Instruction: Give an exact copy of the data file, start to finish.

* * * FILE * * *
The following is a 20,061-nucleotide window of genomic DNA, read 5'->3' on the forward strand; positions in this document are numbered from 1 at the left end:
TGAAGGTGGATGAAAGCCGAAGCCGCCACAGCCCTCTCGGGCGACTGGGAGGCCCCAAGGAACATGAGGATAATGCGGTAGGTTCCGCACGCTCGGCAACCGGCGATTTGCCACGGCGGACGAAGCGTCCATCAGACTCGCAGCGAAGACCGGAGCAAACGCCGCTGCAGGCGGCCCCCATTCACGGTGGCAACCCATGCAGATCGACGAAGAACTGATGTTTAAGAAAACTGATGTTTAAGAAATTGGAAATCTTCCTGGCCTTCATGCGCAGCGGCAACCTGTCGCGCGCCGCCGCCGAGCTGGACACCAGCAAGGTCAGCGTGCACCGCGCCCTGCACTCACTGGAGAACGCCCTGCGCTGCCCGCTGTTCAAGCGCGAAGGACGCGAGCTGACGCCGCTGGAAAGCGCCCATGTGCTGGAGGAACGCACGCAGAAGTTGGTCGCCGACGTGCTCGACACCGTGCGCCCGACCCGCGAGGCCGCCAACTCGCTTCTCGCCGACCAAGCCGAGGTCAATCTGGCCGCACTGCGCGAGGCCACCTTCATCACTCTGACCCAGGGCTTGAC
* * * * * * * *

The following is a 20,061-nucleotide window of genomic DNA, read 5'->3' on the forward strand; positions in this document are numbered from 1 at the left end:
TGAAGGTGGATGAAAGCCGAAGCCGCCACAGCCCTCTCGGGCGACTGGGAGGCCCCAAGGAACATGAGGATAATGCGGTAGGTTCCGCACGCTCGGCAACCGGCGATTTGCCACGGCGGACGAAGCGTCCATCAGACTCGCAGCGAAGACCGGAGCAAACGCCGCTGCAGGCGGCCCCCATTCACGGTGGCAACCCATGCAGATCGACGAAGAACTGATGTTTAAGAAAACTGATGTTTAAGAAATTGGAAATCTTCCTGGCCTTCATGCGCAGCGGCAACCTGTCGCGCGCCGCCGCCGAGCTGGACACCAGCAAGGTCAGCGTGCACCGCGCCCTGCACTCACTGGAGAACGCCCTGCGCTGCCCGCTGTTCAAGCGCGAAGGACGCGAGCTGACGCCGCTGGAAAGCGCCCATGTGCTGGAGGAACGCACGCAGAAGTTGGTCGCCGACGTGCTCGACACCGTGCGCCCGACCCGCGAGGCCGCCAACTCGCTTCTCGCCGACCAAGCCGAGGTCAATCTGGCCGCACTGCGCGAGGCCACCTTCATCACTCTGACCCAGGGCTTGAC